In both years, on each sampling date, an additional forty fruits were collected from four unmarked trees of the same blocks to be analysed for colour and chemical properties (Data Set 2). In order to avoid any influence of infestation on chemical parameters, only uninfested fruits were sampled, i.e., fruits in which the absence of eggs, penetration, or exit holes was assessed in the field using a magnifying glass. To evaluate colour, fruits were kept in the laboratory. A fruit analysis system (FAS) based on digital images was used to determine the percentage and intensity of colour [50]. Each group of fruits sampled on the same tree was photographed with a digital camera, obtaining digital images that were used to determine the percentage and intensity of peel red colour. Specifically, we used an algorithm that converts images from RGB to CIE (Commission Internationale de l’Eclairage) in the L*a*b* format, which extracts the fruit from the image (removing the image background) and quantifies colour characteristics as the weighed distance of each pixel in the image from a reference sample (best coloured area interactively chosen from a well coloured fruit). For plum fruits, characterised by a red-purple cover colour, a green-red threshold algorithm was used to obtain a separation of the total fruit area (number of pixels) into two sub-regions, cover colour (closer to red-purple) and ground colour (closer to green). The pixel ratio was used to quantify cover colour as a percentage of the total fruit area. The output is an index for the cover colour (CCI) ranging from 0 (not red-purple) to 1 (red-purple), a ground colour index (GCI) ranging to 0 (green) to 1 (not green). The pixel ratio between GCI and CCI was used to quantify the cover colour percentage (CCP) [50,51].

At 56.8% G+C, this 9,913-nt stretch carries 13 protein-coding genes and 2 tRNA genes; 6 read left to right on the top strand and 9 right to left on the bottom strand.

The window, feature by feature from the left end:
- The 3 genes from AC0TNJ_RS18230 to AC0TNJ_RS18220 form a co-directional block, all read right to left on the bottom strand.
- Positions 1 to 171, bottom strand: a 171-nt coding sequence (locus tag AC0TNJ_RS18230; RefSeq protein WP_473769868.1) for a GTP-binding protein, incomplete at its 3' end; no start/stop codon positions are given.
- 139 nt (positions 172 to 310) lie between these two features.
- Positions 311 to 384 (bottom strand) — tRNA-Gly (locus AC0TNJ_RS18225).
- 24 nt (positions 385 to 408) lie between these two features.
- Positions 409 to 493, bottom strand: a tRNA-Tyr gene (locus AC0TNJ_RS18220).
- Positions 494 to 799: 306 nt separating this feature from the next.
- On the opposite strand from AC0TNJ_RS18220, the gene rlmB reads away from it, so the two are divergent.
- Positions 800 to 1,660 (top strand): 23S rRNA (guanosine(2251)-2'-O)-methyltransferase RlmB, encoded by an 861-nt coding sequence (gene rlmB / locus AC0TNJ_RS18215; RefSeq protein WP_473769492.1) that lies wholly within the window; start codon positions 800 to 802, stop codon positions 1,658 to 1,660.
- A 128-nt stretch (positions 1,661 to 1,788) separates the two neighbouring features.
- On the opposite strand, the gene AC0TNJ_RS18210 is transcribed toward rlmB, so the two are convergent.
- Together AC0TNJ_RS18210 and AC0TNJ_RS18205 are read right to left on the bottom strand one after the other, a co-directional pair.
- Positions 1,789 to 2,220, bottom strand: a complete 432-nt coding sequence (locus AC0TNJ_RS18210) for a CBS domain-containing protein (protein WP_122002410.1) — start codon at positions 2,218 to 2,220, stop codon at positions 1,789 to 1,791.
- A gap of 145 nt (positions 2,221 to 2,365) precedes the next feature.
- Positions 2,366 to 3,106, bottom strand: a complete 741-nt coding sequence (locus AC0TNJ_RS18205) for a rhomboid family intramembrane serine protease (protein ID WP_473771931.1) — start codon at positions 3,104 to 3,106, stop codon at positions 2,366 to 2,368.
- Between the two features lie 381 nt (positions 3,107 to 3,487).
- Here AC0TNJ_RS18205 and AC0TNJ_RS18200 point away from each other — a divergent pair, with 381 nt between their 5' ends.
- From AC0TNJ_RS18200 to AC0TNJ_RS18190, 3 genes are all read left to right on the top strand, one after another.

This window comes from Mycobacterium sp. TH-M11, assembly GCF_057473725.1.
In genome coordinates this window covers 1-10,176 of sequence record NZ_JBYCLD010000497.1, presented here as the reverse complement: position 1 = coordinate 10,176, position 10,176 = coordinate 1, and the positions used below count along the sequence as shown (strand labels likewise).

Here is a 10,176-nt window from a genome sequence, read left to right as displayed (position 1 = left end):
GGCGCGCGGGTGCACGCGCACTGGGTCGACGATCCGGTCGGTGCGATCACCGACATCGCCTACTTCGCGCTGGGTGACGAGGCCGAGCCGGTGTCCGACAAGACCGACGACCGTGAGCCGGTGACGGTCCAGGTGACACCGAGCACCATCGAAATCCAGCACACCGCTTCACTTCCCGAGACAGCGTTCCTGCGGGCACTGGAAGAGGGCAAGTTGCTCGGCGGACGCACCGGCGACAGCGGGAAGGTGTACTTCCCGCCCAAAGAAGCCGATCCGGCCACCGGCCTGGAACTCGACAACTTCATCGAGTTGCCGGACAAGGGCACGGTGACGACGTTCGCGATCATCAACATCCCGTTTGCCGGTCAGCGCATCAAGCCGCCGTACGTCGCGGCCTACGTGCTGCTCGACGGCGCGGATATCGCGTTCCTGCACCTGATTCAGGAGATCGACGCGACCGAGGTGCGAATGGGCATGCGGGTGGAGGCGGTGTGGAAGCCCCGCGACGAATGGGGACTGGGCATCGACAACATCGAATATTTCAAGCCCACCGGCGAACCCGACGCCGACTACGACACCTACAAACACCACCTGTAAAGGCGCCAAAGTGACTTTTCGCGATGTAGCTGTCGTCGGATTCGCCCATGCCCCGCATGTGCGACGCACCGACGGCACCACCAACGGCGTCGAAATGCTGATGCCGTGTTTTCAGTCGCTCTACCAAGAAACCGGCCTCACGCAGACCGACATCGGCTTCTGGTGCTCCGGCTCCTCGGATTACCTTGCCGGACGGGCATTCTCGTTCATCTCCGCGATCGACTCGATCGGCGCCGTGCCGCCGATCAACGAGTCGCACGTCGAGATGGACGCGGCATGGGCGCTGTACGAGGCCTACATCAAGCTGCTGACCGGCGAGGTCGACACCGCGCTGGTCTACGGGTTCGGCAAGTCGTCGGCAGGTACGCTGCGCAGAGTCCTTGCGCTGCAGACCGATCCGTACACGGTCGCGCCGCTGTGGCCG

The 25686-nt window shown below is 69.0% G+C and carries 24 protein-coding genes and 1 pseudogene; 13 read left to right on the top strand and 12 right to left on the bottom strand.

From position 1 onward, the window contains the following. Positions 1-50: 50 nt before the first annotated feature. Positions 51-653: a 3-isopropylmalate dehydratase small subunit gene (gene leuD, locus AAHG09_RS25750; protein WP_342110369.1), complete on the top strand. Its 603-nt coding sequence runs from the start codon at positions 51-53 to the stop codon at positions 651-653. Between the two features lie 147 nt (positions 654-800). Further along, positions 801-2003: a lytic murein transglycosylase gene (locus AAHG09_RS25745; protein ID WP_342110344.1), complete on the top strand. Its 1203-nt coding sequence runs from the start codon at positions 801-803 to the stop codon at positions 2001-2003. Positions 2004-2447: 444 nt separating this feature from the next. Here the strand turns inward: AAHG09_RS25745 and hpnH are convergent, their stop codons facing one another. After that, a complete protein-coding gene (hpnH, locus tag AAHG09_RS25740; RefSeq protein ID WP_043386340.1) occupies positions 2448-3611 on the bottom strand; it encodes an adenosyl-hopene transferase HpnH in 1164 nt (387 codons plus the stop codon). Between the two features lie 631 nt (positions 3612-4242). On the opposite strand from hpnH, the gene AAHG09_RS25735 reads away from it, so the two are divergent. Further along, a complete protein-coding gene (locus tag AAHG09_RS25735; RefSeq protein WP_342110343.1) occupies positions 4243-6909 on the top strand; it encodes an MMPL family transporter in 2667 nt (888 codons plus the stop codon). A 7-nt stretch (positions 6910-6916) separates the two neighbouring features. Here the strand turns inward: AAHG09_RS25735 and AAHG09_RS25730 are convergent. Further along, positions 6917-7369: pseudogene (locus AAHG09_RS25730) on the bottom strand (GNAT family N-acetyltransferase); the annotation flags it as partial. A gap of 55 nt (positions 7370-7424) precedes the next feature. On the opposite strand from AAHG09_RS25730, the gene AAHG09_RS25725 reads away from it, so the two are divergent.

On the same fruits, after the photos were taken, the following chemical parameters were recorded: total soluble solid (TSS, as °Brix) by a digital refractometer (Atago Palette PR-32, Atago Co., Ltd., Tokyo, Japan); titratable acidity (TA, as g/L of malic acid); and pH using a CrisonS compact titrator (Crison Instruments, SA, Barcelona, Spain). For Data Set 2, an average value of the variables was obtained per each tree at each sampling date.

2.3. Laboratory Trials

PFM adults were reared from infested fruits of the Sanacore cultivar for use in laboratory trials. They were collected in July 2014 from an organic plum orchard at San Giuseppe Jato (37°59′50″ N, 13°12′45″ E, Palermo Province, Italy). The cultivar Sanacore, different from those used in the following tests, was chosen to avoid any possible pre-imaginal conditioning.